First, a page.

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Home > Blog > Building Python Command Line Tools, Part 1: ArgParse


Building Python Command Line Tools, Part 1: ArgParse

written by Calvin Hendryx-Parker on Tuesday January 27, 2015
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Over the past few months here at Six Feet Up I have noticed an increasing need to demonstrate the usefulness and efficiency of Python command line tools. Command line tools can be very handy, and, making your own using Python is easier than you might think! The information in this article is part one of our series on building a command line app and will show you how to get started.

The problem: You need to build a quick app to perform an operation in your application

Python makes this very easy to do since it has the "batteries included" to handle parsing command line arguments. Using these tools, we can get started with writing our awesome application to do things like import CSV data into our Pyramid app (or a Django app).

The answer: Use an argument parser to simplify passing arguments

Let's start off with just parsing args from the script so we can pass in the apps config and the CSV file. As of Python 2.7, argparse is now in the standard library. If you are using a version of Python prior to 2.7, you can install it using pip.

Here is the sample code to pass in a couple arguments into our app:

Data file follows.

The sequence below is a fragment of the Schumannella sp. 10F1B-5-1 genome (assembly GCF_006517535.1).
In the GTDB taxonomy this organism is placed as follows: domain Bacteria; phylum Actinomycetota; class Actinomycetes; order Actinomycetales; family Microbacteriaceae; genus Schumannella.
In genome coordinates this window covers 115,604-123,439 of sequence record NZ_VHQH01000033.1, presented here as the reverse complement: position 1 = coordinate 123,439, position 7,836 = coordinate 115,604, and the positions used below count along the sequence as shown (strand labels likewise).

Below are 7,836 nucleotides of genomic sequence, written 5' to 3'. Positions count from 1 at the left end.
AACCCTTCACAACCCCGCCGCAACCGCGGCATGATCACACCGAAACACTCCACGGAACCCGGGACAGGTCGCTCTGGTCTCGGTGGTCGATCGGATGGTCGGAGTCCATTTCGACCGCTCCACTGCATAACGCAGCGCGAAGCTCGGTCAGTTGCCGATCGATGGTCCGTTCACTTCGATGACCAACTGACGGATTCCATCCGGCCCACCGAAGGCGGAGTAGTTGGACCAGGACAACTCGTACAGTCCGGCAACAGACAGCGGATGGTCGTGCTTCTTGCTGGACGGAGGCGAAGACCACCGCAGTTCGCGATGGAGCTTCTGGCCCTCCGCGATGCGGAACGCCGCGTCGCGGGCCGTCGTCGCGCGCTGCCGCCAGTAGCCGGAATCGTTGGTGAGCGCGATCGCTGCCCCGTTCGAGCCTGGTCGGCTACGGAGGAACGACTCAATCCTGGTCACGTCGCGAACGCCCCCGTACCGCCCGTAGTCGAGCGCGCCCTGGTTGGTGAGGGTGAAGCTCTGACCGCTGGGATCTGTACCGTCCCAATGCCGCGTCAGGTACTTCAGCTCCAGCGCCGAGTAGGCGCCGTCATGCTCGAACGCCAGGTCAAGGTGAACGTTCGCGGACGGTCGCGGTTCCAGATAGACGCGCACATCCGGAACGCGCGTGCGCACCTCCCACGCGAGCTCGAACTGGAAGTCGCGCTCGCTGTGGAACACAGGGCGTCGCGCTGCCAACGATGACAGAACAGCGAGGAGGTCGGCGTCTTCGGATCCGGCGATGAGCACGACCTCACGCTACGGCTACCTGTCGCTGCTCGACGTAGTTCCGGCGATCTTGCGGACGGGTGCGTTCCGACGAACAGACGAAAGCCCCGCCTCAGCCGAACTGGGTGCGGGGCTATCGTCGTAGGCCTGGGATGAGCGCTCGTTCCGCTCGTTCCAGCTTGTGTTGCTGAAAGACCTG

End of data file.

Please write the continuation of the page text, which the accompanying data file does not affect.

import argparse
import textwrap

def import_sessions():
    description = """\
    Import the session data from a CSV file, given the path.
    parser = argparse.ArgumentParser(
    options, args = parser.parse_args()

In this first method, we just setup a quick ArgumentParser to read in the command line args. This gives any future users of our script some nice usage instructions and gives our code a clean way to read in our options.

Here is our example running from the command line:

$ bin/import_sessions
usage: import_sessions [-h] config_uri csv_uri
import_sessions: error: too few arguments

And with fancy help:

$ bin/import_sessions -h
usage: import_sessions [-h] config_uri csv_uri

Import the session data from a CSV file, given the path. Example:
'import_sessions etc/paster.ini sessions.csv'

positional arguments:

optional arguments:
  -h, --help  show this help message and exit

If you want to get fancier, I'd recommend checking out the Clint command line parser. It will let you do some awesome stuff like put colors, progress bars and unix pipes right in your command line applications.

Next Steps

In the next post in this series, we will show you how to use the entry_points in your to make this into a console script you can use with your Pyramid application.


Was this article useful? Be sure to stay tuned for the next installment and sign up for our Plone & Python How-To digests to receive more how-to guides as soon as they are published!

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